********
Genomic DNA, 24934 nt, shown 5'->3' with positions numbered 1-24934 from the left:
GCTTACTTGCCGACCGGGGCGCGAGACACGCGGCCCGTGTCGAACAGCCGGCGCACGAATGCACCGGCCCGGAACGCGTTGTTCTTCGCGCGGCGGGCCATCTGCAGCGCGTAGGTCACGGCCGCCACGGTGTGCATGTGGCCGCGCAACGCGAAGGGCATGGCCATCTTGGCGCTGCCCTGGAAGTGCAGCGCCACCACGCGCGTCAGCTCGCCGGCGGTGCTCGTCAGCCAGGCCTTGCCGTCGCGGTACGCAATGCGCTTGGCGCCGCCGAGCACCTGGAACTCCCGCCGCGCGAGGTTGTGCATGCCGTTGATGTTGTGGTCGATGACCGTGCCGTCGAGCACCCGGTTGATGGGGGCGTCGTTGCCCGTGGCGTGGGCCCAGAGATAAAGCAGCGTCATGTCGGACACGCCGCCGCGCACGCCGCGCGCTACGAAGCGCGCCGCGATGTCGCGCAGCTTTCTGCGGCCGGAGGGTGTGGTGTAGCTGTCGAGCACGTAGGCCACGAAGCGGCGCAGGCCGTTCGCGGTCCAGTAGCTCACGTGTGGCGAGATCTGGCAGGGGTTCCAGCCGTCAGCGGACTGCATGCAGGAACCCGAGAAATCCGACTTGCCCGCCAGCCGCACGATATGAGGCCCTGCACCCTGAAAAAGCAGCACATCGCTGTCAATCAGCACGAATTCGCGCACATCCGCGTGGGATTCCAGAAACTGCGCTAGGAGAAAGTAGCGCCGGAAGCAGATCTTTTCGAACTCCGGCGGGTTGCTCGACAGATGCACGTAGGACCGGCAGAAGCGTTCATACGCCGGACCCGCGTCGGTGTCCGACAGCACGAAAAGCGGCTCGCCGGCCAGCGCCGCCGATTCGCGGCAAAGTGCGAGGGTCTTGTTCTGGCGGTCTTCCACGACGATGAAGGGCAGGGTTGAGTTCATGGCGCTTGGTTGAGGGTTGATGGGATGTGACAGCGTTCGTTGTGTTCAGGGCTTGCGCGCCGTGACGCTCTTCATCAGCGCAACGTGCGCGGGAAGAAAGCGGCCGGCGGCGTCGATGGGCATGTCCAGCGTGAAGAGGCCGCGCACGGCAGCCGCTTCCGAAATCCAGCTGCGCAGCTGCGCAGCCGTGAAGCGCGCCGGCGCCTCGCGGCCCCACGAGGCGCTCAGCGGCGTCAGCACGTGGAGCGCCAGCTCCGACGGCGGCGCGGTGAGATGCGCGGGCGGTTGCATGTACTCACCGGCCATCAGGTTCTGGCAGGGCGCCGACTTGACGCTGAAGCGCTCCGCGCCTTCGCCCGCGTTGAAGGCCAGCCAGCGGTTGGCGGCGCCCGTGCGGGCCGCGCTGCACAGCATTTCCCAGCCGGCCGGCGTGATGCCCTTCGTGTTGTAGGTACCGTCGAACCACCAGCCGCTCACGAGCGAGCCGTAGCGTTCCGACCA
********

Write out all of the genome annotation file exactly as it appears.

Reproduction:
Genomic DNA, 24934 nt, shown 5'->3' with positions numbered 1-24934 from the left:
GCTTACTTGCCGACCGGGGCGCGAGACACGCGGCCCGTGTCGAACAGCCGGCGCACGAATGCACCGGCCCGGAACGCGTTGTTCTTCGCGCGGCGGGCCATCTGCAGCGCGTAGGTCACGGCCGCCACGGTGTGCATGTGGCCGCGCAACGCGAAGGGCATGGCCATCTTGGCGCTGCCCTGGAAGTGCAGCGCCACCACGCGCGTCAGCTCGCCGGCGGTGCTCGTCAGCCAGGCCTTGCCGTCGCGGTACGCAATGCGCTTGGCGCCGCCGAGCACCTGGAACTCCCGCCGCGCGAGGTTGTGCATGCCGTTGATGTTGTGGTCGATGACCGTGCCGTCGAGCACCCGGTTGATGGGGGCGTCGTTGCCCGTGGCGTGGGCCCAGAGATAAAGCAGCGTCATGTCGGACACGCCGCCGCGCACGCCGCGCGCTACGAAGCGCGCCGCGATGTCGCGCAGCTTTCTGCGGCCGGAGGGTGTGGTGTAGCTGTCGAGCACGTAGGCCACGAAGCGGCGCAGGCCGTTCGCGGTCCAGTAGCTCACGTGTGGCGAGATCTGGCAGGGGTTCCAGCCGTCAGCGGACTGCATGCAGGAACCCGAGAAATCCGACTTGCCCGCCAGCCGCACGATATGAGGCCCTGCACCCTGAAAAAGCAGCACATCGCTGTCAATCAGCACGAATTCGCGCACATCCGCGTGGGATTCCAGAAACTGCGCTAGGAGAAAGTAGCGCCGGAAGCAGATCTTTTCGAACTCCGGCGGGTTGCTCGACAGATGCACGTAGGACCGGCAGAAGCGTTCATACGCCGGACCCGCGTCGGTGTCCGACAGCACGAAAAGCGGCTCGCCGGCCAGCGCCGCCGATTCGCGGCAAAGTGCGAGGGTCTTGTTCTGGCGGTCTTCCACGACGATGAAGGGCAGGGTTGAGTTCATGGCGCTTGGTTGAGGGTTGATGGGATGTGACAGCGTTCGTTGTGTTCAGGGCTTGCGCGCCGTGACGCTCTTCATCAGCGCAACGTGCGCGGGAAGAAAGCGGCCGGCGGCGTCGATGGGCATGTCCAGCGTGAAGAGGCCGCGCACGGCAGCCGCTTCCGAAATCCAGCTGCGCAGCTGCGCAGCCGTGAAGCGCGCCGGCGCCTCGCGGCCCCACGAGGCGCTCAGCGGCGTCAGCACGTGGAGCGCCAGCTCCGACGGCGGCGCGGTGAGATGCGCGGGCGGTTGCATGTACTCACCGGCCATCAGGTTCTGGCAGGGCGCCGACTTGACGCTGAAGCGCTCCGCGCCTTCGCCCGCGTTGAAGGCCAGCCAGCGGTTGGCGGCGCCCGTGCGGGCCGCGCTGCACAGCATTTCCCAGCCGGCCGGCGTGATGCCCTTCGTGTTGTAGGTACCGTCGAACCACCAGCCGCTCACGAGCGAGCCGTAGCGTTCCGACCA